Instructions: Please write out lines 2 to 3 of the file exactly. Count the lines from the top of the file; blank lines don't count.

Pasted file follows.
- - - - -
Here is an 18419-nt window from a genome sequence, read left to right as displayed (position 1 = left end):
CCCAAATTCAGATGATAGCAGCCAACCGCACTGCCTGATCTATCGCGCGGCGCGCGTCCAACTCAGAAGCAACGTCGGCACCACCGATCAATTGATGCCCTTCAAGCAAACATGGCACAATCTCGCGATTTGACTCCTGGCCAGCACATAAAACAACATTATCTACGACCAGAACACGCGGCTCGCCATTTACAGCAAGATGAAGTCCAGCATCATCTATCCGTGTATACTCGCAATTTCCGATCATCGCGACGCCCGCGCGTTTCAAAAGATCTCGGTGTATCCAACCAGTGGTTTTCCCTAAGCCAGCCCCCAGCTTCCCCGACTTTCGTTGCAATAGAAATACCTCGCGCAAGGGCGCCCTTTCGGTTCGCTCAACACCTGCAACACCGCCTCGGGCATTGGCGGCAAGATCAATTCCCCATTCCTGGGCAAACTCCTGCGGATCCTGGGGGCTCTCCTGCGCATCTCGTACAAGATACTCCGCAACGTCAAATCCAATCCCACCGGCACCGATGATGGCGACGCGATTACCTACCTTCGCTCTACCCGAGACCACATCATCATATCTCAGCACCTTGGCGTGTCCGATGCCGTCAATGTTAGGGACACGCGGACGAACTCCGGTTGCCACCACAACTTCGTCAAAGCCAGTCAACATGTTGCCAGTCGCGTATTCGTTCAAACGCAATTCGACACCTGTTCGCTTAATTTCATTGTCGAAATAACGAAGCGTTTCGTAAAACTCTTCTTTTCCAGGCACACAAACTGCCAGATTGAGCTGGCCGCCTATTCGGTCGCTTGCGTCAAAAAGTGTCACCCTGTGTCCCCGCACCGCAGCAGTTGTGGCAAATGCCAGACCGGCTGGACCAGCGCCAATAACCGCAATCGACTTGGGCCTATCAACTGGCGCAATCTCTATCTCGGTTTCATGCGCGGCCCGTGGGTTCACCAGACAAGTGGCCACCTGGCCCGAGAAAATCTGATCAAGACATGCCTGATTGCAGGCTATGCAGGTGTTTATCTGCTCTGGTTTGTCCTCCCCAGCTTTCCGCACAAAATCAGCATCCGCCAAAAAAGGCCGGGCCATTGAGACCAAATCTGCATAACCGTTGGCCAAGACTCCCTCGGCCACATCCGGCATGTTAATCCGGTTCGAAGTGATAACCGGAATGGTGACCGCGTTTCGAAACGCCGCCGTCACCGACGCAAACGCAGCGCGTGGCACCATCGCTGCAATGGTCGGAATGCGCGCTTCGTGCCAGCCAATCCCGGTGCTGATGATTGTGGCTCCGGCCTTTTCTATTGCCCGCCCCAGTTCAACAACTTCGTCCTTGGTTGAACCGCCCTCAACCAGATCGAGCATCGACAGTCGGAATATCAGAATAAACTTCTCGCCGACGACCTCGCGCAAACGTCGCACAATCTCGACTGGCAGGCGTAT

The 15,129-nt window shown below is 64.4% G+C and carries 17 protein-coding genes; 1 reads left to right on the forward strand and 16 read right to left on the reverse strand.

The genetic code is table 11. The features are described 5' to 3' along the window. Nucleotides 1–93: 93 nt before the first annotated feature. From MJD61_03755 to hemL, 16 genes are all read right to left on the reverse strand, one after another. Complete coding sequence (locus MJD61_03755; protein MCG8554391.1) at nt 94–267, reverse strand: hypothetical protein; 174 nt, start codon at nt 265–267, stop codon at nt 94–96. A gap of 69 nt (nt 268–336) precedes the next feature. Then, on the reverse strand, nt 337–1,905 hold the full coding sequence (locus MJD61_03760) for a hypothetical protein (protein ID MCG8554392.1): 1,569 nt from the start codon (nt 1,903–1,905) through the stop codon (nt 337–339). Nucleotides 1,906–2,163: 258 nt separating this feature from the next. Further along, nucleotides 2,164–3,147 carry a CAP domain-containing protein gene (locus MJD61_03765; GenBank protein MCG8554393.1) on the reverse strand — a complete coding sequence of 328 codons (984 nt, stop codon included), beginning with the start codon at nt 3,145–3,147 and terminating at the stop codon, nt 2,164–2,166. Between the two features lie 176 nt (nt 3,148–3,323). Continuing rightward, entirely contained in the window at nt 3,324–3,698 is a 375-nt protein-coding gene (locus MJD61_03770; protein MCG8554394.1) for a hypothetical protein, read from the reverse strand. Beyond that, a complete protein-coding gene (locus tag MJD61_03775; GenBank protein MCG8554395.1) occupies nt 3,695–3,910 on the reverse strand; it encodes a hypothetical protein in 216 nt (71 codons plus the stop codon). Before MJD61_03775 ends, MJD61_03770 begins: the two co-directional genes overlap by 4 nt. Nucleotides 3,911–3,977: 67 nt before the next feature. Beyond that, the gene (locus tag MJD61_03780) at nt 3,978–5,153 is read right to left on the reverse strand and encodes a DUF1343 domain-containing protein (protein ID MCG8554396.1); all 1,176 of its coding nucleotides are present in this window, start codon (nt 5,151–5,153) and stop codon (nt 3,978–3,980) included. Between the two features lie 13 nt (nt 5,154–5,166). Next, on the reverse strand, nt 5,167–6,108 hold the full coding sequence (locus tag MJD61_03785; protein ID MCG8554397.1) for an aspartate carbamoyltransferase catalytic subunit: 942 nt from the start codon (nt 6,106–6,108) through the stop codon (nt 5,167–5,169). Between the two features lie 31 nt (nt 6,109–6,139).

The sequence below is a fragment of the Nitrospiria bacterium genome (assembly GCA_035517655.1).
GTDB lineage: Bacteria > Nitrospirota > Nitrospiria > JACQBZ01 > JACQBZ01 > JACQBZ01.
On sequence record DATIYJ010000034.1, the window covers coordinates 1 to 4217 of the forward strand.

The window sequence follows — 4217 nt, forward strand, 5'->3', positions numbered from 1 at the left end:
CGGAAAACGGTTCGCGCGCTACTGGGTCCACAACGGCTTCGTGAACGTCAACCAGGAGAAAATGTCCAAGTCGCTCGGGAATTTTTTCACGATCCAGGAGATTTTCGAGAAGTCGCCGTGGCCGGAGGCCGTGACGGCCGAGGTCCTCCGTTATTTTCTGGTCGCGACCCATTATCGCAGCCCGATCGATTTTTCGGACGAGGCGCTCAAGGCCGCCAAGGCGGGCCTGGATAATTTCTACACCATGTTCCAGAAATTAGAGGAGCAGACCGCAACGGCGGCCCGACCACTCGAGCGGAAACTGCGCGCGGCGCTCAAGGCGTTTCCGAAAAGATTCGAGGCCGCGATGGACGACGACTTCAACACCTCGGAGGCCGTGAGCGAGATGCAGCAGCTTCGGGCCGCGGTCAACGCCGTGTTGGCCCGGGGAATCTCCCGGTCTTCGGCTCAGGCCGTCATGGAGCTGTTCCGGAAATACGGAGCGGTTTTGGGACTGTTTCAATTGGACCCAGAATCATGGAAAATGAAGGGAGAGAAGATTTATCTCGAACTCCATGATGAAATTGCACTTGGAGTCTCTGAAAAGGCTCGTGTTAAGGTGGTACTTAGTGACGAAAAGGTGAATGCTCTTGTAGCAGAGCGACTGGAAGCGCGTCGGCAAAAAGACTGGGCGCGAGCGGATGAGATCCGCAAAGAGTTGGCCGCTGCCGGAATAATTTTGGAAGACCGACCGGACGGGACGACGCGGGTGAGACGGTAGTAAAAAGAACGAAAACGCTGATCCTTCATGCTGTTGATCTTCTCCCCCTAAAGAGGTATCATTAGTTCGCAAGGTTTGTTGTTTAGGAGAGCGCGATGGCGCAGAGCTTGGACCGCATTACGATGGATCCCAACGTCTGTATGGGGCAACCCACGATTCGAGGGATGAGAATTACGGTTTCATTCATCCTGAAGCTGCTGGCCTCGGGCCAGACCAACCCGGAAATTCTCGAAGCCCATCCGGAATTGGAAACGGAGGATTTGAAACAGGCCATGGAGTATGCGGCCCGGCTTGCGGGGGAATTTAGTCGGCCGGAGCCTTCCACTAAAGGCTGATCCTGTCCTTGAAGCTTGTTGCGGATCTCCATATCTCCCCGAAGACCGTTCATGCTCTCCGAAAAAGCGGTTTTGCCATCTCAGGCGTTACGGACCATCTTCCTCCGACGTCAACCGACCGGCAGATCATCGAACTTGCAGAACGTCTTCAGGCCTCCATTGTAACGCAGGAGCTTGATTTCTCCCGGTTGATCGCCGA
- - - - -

CCCAAATTCAGATGATAGCAGCCAACCGCACTGCCTGATCTATCGCGCGGCGCGCGTCCAACTCAGAAGCAACGTCGGCACCACCGATCAATTGATGCCCTTCAAGCAAACATGGCACAATCTCGCGATTTGACTCCTGGCCAGCACATAAAACAACATTATCTACGACCAGAACACGCGGCTCGCCATTTACAGCAAGATGAAGTCCAGCATCATCTATCCGTGTATACTCGCAATTTCCGATCATCGCGACGCCCGCGCGTTTCAAAAGATCTCGGTGTATCCAACCAGTGGTTTTCCCTAAGCCAGCCCCCAGCTTCCCCGACTTTCGTTGCAATAGAAATACCTCGCGCAAGGGCGCCCTTTCGGTTCGCTCAACACCTGCAACACCGCCTCGGGCATTGGCGGCAAGATCAATTCCCCATTCCTGGGCAAACTCCTGCGGATCCTGGGGGCTCTCCTGCGCATCTCGTACAAGATACTCCGCAACGTCAAATCCAATCCCACCGGCACCGATGATGGCGACGCGATTACCTACCTTCGCTCTACCCGAGACCACATCATCATATCTCAGCACCTTGGCGTGTCCGATGCCGTCAATGTTAGGGACACGCGGACGAACTCCGGTTGCCACCACAACTTCGTCAAAGCCAGTCAACATGTTGCCAGTCGCGTATTCGTTCAAACGCAATTCGACACCTGTTCGCTTAATTTCATTGTCGAAATAACGAAGCGTTTCGTAAAACTCTTCTTTTCCAGGCACACAAACTGCCAGATTGAGCTGGCCGCCTATTCGGTCGCTTGCGTCAAAAAGTGTCACCCTGTGTCCCCGCACCGCAGCAGTTGTGGCAAATGCCAGACCGGCTGGACCAGCGCCAATAACCGCAATCGACTTGGGCCTATCAACTGGCGCAATCTCTATCTCGGTTTCATGCGCGGCCCGTGGGTTCACCAGACAAGTGGCCACCTGGCCCGAGAAAATCTGATCAAGACATGCCTGATTGCAGGCTATGCAGGTGTTTATCTGCTCTGGTTTGTCCTCCCCAGCTTTCCGCACAAAATCAGCATCCGCCAAAAAAGGCCGGGCCATTGAGACCAAATCTGCATAACCGTTGGCCAAGACTCCCTCGGCCACATCCGGCATGTTAATCCGGTTCGAAGTGATAACCGGAATGGTGACCGCGTTTCGAAACGCCGCCGTCACCGACGCAAACGCAGCGCGTGGCACCATCGCTGCAATGGTCGGAATGCGCGCTTCGTGCCAGCCAATCCCGGTGCTGATGATTGTGGCTCCGGCCTTTTCTATTGCCCGCCCCAGTTCAACAACTTCGTCCTTGGTTGAACCGCCCTCAACCAGATCGAGCATCGACAGTCGGAATATCAGAATAAACTTCTCGCCGACGACCTCGCGCAAACGTCGCACAATCTCGACTGGCAGGCGTAT

The 15,129-nt window shown below is 64.4% G+C and carries 17 protein-coding genes; 1 reads left to right on the forward strand and 16 read right to left on the reverse strand.